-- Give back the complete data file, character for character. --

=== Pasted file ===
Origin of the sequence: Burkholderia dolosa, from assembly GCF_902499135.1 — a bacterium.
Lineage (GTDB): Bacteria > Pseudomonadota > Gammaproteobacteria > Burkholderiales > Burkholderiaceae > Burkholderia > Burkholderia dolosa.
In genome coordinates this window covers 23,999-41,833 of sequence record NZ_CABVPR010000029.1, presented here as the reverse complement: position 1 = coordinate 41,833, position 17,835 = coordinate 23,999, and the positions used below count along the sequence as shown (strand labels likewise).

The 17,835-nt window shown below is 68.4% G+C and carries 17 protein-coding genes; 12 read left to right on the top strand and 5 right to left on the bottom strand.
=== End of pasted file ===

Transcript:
Origin of the sequence: Burkholderia dolosa, from assembly GCF_902499135.1 — a bacterium.
Lineage (GTDB): Bacteria > Pseudomonadota > Gammaproteobacteria > Burkholderiales > Burkholderiaceae > Burkholderia > Burkholderia dolosa.
In genome coordinates this window covers 23,999-41,833 of sequence record NZ_CABVPR010000029.1, presented here as the reverse complement: position 1 = coordinate 41,833, position 17,835 = coordinate 23,999, and the positions used below count along the sequence as shown (strand labels likewise).

The 17,835-nt window shown below is 68.4% G+C and carries 17 protein-coding genes; 12 read left to right on the top strand and 5 right to left on the bottom strand.